THE ART OF LIGHTING: THE HEARTH

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THE ART OF LIGHTING: THE HEARTH

By Anne Glynn

Since prehistoric times, the most rudimentary form of domestic lighting was provided by the hearth fire and lamps using a flame. This continued to be the case for some of the poorest people in England until the 19th century.

By the Middle Ages, the centrally placed hearth had become the hub of the house and household life revolved around it. The wealthy had the means to ensure that the wood for their fire place was kept dry and seasoned, while the poor had to make do with green wood collected where they could, which produced copious amounts of smoke and little heat. Generally, the fire was not allowed to extinguish, burning slowly all night and reinvigorated in the morning, making the walls and timber roofs sooty and blackened over time. Cloth covered windows or space between the roof timbers or shutters operated by a peg and cord arrangement, provided ventilation for the smoke to escape in some houses, although the danger of fire was forever present.

There was concern about the depletion of forests particularly as oak, ash and beech were needed for ship building. The populace was therefore encouraged to use coal for fires and in 1698 a foreign visitor noted “None but people of the first quality burn wood in London.”

Fireplaces began to be built on a perimeter wall of the house in the 12th century evolving into an inglenook fireplace, where side walls covered with a smoke hood, were built to enclose the fire and give respite from draughts. It provided a cosy and warm place to sit, especially when benches were placed on opposite sides, so additional family members could share the warm space. Inglenooks were rediscovered during the late 19th century during the Arts & Craft period and can still be seen in some English homes today.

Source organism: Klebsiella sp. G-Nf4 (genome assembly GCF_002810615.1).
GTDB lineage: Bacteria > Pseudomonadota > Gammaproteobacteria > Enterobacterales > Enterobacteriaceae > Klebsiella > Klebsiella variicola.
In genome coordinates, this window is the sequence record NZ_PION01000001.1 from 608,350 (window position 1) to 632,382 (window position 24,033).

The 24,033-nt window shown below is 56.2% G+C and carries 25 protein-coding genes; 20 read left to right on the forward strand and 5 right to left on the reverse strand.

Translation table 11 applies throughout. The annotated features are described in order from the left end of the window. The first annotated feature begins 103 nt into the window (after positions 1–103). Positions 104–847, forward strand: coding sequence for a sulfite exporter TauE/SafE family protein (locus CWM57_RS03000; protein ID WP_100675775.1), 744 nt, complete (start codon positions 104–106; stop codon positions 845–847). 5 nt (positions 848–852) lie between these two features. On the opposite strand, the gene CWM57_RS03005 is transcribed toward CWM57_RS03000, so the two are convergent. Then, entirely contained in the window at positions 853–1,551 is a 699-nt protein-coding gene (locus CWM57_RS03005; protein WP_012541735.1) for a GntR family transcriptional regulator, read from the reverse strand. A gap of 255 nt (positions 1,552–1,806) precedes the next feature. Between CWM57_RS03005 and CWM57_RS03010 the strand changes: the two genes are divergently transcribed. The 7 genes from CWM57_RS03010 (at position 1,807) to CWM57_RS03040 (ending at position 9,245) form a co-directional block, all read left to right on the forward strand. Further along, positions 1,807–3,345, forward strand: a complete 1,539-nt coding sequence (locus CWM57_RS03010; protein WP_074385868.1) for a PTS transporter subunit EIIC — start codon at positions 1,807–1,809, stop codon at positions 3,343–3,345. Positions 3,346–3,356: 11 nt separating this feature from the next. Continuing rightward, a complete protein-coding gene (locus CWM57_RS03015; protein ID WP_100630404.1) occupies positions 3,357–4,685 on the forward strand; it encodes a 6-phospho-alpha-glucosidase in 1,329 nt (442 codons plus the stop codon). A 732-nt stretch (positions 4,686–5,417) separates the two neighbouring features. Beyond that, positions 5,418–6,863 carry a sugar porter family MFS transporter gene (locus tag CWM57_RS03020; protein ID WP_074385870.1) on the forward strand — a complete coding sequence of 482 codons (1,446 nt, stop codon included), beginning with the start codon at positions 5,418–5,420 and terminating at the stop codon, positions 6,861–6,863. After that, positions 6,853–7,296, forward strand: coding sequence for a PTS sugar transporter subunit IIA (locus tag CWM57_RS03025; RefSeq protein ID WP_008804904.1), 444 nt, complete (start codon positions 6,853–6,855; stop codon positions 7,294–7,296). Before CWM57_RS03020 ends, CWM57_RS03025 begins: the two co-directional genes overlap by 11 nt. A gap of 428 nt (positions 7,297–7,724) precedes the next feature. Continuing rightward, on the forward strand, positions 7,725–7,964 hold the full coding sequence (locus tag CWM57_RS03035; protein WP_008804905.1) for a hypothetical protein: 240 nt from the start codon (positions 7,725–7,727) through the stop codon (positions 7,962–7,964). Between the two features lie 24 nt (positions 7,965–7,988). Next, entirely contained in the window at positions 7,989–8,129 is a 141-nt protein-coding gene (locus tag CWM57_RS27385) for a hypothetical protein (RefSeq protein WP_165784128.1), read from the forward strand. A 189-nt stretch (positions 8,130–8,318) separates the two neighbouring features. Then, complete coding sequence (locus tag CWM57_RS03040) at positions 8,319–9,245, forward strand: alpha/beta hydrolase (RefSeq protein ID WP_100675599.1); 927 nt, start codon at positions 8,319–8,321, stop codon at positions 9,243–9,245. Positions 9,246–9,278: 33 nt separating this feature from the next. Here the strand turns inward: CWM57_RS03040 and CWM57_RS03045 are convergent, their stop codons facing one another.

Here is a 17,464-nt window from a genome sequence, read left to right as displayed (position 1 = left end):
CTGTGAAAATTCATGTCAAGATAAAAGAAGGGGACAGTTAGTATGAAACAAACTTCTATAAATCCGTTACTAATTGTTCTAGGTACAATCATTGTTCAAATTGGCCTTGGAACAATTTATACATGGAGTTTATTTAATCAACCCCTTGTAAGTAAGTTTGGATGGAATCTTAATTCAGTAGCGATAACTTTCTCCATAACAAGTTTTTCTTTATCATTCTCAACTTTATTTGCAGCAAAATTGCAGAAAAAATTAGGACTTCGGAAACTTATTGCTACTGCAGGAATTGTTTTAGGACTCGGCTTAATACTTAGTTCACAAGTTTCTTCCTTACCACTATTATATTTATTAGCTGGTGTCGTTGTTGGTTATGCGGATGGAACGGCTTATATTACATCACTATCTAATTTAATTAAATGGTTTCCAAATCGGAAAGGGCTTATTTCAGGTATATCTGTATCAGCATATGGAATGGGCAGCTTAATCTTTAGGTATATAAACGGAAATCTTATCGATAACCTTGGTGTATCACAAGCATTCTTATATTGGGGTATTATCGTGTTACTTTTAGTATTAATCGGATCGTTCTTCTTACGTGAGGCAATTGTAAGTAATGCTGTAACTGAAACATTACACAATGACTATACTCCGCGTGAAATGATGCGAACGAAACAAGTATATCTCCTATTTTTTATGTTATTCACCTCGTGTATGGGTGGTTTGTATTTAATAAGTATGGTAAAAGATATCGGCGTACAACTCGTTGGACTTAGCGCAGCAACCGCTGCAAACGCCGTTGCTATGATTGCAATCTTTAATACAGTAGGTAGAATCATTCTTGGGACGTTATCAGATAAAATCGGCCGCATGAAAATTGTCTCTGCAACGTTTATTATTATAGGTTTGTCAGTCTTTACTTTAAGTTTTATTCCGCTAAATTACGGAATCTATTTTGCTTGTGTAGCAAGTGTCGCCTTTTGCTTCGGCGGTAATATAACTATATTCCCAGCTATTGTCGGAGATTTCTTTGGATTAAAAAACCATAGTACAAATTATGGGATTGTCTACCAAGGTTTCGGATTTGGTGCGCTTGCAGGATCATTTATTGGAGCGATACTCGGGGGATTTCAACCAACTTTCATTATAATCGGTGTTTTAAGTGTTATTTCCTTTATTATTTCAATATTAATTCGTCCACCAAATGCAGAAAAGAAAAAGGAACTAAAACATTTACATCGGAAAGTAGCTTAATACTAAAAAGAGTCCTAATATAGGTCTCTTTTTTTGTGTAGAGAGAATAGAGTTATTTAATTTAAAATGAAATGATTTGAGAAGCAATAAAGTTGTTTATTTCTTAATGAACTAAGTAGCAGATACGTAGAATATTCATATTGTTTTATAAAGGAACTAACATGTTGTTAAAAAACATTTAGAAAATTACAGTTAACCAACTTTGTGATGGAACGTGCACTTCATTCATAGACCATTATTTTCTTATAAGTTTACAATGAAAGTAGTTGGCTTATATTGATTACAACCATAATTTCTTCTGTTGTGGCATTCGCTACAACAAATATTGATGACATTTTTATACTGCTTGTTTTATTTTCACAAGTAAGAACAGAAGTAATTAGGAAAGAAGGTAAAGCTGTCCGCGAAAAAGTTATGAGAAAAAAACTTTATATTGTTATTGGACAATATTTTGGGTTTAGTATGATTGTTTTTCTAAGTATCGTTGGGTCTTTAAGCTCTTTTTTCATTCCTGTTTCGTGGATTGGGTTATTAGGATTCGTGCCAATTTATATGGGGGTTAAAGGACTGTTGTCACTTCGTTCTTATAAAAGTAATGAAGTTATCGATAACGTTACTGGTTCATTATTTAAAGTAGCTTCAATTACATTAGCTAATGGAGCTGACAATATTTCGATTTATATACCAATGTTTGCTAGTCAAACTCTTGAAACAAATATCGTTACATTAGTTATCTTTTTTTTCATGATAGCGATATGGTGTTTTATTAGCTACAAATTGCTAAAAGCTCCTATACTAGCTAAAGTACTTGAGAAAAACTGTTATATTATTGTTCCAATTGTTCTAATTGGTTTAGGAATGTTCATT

Chimneys rising clear of the roof were innovations introduced during the Tudor Period. As families became more affluent, cold stonewall fire surrounds were covered with wood panelling and tapestries, then decorative columns and pilasters. These mantlepiece surrounds provided a space to display ancestral coats of arms, proclaiming the family’s power and status and expensive brass candlesticks. In time the chimney piece was harmonised with the overall interior decoration of the room and designed by people such as Robert Adam.

Accessories associated with the hearth include fire-pans. If the fire went out, the fire-pan could carry embers from one fire hearth to another. Tongs and forks were necessary implements for wood burning fires, whereas shovels and pokers were essential for coal fires. These accessories could be hung on a wrought iron gentleman’s fireside companion. A pair of andirons or fire-dogs were needed to support the logs.

Rolled paper spills and wax tapers would be kept on the mantel shelf for lighting your candle. Tinderboxes were used to hold easily combustible material or fitted with a flint and steel when needed to light a flame. A form of lighter was the strike-a-light that bore similarities in construction and appearance to a flintlock pistol. Although fire pistons and brimstone matches were developed, it wasn’t until 1826 that the wooden friction match and later the Lucifer phosphorus match were introduced. The first commercial production of the safety match in England was in 1855 by Bryant & May and by 1886 the company was making 300 million matches per day.


This article was first published in fairhall, Issue 14, March 2015, pp 20.

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